The theory of the application of pendulums to clocks was worked out in 1658 by the Dutchman Christiaan Huygens but was first commercially exploited by the English clockmaker John Fromanteel in the same year.
Early English pendulum c locks were either spring-driven “bracket” clocks or weight-driven “hooded wall” clocks, which look like the top of a grandfather clock stuck to the wall. Bracket clocks stood on pieces of furniture rather than on mantlepieces over the fireplace (as might be imagined) which were not introduced until about 1760.
From about 1665, the hooded wall clock began to be superseded by the longcase “grandfather” clock .Despite giving the appearance of being free-standing these were actually screwed to the wall because they were top heavy and quite unstable. After the pendulum was introduced, eight-day duration mechanisms became standard, compared to the thirty-hour duration mechanisms of earlier clocks.
The first period of English longcase clocks is referred to as the “architectural” period because the cases of both bracket and longcase clocks were given a classical form with corner columns topped by pediment. This period lasted from 1665 to 1675. The period from 1675 to 1700 is referred to as the “convex” period because the throat mouldings, between the hood containing the clock face and the trunk of the clock, were convex (as they had been in the earlier period). From 1700, the throat moulding was concave.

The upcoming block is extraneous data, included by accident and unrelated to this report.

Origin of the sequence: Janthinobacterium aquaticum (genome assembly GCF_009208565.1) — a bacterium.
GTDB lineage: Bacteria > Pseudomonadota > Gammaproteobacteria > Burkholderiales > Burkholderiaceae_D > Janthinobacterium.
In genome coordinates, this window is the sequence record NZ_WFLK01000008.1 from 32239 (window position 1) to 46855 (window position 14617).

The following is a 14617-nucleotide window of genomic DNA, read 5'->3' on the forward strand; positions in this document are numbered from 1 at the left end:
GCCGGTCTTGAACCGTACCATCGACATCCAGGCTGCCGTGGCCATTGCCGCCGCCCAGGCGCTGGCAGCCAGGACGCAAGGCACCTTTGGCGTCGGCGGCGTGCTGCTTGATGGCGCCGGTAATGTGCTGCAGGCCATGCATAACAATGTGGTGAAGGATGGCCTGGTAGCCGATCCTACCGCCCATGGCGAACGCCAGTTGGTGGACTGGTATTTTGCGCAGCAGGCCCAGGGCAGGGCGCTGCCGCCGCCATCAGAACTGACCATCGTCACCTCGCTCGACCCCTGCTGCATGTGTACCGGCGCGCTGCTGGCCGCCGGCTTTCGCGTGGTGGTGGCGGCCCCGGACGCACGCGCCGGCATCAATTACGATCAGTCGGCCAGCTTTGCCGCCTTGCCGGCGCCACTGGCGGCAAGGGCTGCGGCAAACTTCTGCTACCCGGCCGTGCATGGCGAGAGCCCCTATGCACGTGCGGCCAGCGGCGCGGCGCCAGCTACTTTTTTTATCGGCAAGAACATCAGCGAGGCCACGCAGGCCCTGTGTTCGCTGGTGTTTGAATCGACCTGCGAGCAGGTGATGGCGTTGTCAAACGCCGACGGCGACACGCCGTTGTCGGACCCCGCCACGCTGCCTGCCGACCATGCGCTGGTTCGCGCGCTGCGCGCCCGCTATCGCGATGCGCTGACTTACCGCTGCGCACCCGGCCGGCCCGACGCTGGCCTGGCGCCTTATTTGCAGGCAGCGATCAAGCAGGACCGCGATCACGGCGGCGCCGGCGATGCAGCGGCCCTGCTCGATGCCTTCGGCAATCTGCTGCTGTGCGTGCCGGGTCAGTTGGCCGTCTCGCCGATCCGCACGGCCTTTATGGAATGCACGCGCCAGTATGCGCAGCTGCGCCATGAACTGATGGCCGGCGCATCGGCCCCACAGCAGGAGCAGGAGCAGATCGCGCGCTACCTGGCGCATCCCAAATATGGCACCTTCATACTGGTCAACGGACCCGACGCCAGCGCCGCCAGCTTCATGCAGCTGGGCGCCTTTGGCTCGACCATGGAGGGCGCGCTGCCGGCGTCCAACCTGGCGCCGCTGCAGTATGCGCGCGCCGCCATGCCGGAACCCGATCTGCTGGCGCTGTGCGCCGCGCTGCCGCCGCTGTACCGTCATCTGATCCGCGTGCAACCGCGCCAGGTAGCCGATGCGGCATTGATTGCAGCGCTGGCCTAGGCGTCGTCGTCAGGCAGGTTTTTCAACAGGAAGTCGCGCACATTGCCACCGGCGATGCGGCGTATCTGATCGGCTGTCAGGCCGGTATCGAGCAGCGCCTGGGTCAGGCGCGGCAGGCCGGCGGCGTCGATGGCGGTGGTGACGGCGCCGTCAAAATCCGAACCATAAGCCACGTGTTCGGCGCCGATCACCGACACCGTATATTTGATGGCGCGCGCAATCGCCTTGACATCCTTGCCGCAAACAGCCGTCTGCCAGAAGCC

In 1675, both Christiaan Huygens in Holland and Robert Hooke in England, claimed to have invented the balance spring. This plays a similar part in regulating watches as the pendulum does in clocks. The improved accuracy that pendulums and balance springs gave to clocks and watches meant that it became worthwhile to indicate minutes as well as hours. Although a number of other schemes were tried, the system of representing the hour and minute with two two hands quickly became the standard.
Did you know?
“Grandfather clocks” are named after the song “My Grandfather’s Clock”.
In the 19th century, floor-standing clocks were known as “longcase clocks” and were generally not very accurate. But one particular clock, in the George Hotel in Yorkshire, was exceptionally accurate. The hotel was owned by two Jenkins brothers. When one of the brothers died, the clock mysteriously began losing time. When the second brother died, the clock stopped altogether.
Henry Clay Work was an abolitionist who had served a prison for freeing slaves. On his release, he took up writing songs. In 1875, while staying at the George Hotel, he heard the story of the clock and wrote the song.
The popularity of the song led to longcase clocks being nicknamed “grandfather clocks”.